Raleigh Inbound Marketing has a variety of industries that we provide a regular monthly blog writing service for.   Ranking well on Google these days takes some creativity and effort to develop back links from relevant sources.  Why not provide a piece of content to another website and control the link quality and keyword anchor text (the hyper-linked words). Our blogging system has made me think how to cross-promote each of our clients using these blogs to gain those important back links.

Businesses need quality content on their blog plus are looking for ways to get in front of new prospects. Guest blogging is a topic that not many businesses know how to take advantage of. It can solve problems such as getting fresh content, positioning your website in front of a new audience, and receiving a back link from a trusted source.

Many small and medium size businesses who don’t have a dedicated marketing team creating content lack the ability to be able to take advantage of this highly effective strategy. First you need to find an opportunity, then reach out to the website owner to ask if they accept guest articles.  After you submit your article, the process doesn’t stop. Promoting the article is very important.

My 10 step process for successfully guest blogging

1. What is my objective for posting an article on another website?

There are many reasons for sending an article that you took time to write or that you paid a writer to write. Be clear on why you are doing it. This clarity will guide your research into finding a website to ask. If you are outsourcing the research, being clear will determine the quality of the research results.

  • Am I trying to get a back link?
  • Am I trying to get attention from another audience?
  • Am I trying to build a relationship with an influencer?
  • Am I trying to increase my thought leadership?

2. What are my requirements?

In order to identify a company I’d like to ask to publish my article I set some benchmarks. Again, this helps a researcher to find quality prospective companies to ask.

  • Do they blog regularly? Look for blogs that have posted something within the past 3 months, hopefully post regularly.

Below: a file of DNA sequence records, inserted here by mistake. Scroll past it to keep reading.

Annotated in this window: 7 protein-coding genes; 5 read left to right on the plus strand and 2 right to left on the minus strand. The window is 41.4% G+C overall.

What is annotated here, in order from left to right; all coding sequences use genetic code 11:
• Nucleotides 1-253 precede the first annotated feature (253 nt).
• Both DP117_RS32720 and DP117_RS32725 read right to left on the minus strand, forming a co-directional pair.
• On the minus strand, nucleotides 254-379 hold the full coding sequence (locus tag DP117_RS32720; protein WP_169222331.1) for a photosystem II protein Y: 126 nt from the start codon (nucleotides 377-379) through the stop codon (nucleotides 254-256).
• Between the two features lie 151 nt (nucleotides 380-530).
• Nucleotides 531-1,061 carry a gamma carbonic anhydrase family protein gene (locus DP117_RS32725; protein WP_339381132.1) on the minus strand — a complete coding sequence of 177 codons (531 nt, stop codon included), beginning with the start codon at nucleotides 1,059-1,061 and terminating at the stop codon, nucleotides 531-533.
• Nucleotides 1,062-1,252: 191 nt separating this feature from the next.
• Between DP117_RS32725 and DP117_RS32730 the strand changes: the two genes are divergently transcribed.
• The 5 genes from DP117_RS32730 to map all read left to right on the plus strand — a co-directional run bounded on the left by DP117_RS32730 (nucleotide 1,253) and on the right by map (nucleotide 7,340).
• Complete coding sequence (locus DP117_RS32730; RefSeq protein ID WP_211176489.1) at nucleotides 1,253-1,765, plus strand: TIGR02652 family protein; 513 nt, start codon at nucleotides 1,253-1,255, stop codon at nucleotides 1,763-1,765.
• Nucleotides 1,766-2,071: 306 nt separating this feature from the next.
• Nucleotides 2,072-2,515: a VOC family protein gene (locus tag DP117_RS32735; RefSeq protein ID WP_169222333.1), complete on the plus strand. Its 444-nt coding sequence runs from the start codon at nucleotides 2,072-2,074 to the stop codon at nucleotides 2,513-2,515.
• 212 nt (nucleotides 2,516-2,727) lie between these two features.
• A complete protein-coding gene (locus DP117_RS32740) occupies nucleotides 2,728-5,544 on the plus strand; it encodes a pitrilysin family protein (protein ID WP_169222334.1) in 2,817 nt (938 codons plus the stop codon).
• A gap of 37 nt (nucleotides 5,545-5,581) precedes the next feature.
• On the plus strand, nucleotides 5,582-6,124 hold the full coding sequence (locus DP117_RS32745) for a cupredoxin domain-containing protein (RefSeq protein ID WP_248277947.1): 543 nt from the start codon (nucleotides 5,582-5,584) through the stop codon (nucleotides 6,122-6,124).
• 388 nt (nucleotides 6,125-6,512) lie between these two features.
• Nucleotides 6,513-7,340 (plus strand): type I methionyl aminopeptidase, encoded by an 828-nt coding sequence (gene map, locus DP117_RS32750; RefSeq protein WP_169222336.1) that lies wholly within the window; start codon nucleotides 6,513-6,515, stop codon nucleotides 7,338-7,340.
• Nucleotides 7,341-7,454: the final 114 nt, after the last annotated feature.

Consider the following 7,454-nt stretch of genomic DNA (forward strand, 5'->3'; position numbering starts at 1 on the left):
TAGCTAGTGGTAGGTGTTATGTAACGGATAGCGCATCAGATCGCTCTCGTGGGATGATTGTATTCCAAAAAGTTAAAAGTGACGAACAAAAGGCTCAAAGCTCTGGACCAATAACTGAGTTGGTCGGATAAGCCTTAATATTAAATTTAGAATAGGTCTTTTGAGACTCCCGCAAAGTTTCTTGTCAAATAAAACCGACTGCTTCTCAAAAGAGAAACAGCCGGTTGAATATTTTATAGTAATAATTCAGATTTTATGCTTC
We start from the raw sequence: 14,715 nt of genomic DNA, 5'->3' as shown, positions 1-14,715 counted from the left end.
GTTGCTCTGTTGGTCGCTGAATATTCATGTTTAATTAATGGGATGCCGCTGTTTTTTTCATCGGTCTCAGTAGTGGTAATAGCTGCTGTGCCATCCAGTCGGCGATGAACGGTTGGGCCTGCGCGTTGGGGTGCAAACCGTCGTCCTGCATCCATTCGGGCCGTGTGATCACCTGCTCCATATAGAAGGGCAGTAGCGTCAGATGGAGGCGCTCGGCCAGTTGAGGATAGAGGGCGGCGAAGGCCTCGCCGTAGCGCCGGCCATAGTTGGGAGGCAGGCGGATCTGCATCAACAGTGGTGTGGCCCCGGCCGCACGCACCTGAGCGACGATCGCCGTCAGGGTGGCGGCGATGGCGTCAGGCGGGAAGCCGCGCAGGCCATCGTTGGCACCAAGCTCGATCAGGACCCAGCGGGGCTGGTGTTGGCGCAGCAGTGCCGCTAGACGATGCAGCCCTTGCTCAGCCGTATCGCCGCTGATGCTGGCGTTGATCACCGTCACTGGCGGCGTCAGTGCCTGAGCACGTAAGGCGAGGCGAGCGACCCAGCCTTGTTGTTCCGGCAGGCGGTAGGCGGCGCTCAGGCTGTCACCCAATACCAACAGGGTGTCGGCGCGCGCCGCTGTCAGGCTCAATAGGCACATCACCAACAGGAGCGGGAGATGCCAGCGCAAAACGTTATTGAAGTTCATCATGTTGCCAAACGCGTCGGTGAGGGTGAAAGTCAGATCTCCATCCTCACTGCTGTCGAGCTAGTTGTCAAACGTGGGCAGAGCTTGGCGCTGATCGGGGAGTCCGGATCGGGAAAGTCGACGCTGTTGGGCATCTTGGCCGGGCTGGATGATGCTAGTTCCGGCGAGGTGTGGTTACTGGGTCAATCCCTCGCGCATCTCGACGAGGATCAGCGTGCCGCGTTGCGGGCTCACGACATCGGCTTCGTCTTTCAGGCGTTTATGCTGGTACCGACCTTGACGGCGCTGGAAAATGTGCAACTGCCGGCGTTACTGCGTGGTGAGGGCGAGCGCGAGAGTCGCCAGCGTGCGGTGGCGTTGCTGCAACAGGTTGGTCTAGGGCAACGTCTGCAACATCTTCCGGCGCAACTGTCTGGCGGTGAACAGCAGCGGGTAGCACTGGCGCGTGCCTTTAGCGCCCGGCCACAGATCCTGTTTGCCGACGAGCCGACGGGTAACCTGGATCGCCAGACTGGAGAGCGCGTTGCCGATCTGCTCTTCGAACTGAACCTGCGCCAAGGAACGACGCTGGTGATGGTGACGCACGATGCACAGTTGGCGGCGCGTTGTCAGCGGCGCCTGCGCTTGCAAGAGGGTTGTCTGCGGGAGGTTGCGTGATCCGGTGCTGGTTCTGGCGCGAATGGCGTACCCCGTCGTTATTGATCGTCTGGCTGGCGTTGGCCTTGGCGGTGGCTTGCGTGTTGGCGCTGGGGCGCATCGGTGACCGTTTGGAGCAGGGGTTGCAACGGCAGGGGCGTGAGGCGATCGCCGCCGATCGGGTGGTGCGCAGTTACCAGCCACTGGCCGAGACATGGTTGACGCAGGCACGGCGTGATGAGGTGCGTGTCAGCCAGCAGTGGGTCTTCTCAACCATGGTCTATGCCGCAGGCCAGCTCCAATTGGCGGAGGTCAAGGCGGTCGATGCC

• Are the blogs well written, quality articles? I can overlook this if their social media presence is strong. My guess is it’s not if their blogging is not quality.
  • Is the company a complimentary business, not competing? Obviously we don’t want to promote or help our competitors.  Examples of complimentary businesses: a mortgage broker and a realtor, a web designer and a marketer, an auto mechanic and auto body shop, an OB/GYN and Psychologist, a business coach and CPA, equipment sales and leasing agent, a general contractor and plumber.
  • Is their audience who I want to get in front of?
  • Are they someone who I want to get in front of? Maybe they except guest blogs but are located outside of your geographic area.

Social media is critical because once the article is written, it needs to be pushed out and put in front of a large audience. Evaluate the company’s social presence to determine if they meet your requirements.  This is another reason why businesses should have a strong social media presence and seek followers that match their target audience.

  • Do they have social media profiles? Are the profiles on platforms where your audience is, where you have a profile and want to build a following?
  • Do they have a following on those profiles? If so, how large?
  • Do they post regularly?
  • What is their engagement level? Do they receive likes, shares, and comments on more than one post?

3. The Ask

We are all inundated with emails from our contact us form from people trying to sell us their SEO services or salespeople selling their products and services. I lost count of the number of contact forms from my site and client’s sites telling how they can get the site to the first page on Google.

Set up for a Win-Win.

Make sure to communicate the benefits of why they should allow your article on their website.  If you both share a target audience and are complimentary businesses, then explain how you will promote the article after its published is important.

Let them know how many Twitter followers you have, or how many fans are on your Facebook, or the quality of your LinkedIn profile for those of you in the B2B space.

The easiest way to start is with your Sphere of Influence.  These businesses are complimentary industries who do not compete but can feed you business. They are the ones who get the client first and then can refer you. So,  who can feed you business?

Keep in mind, this is not something where “I link to you and you link to me.” When guest blogging, the person who writes the article gets the link back to their site, however, it is not necessary, nor a good idea, for the writer to put something on their site linking to the article.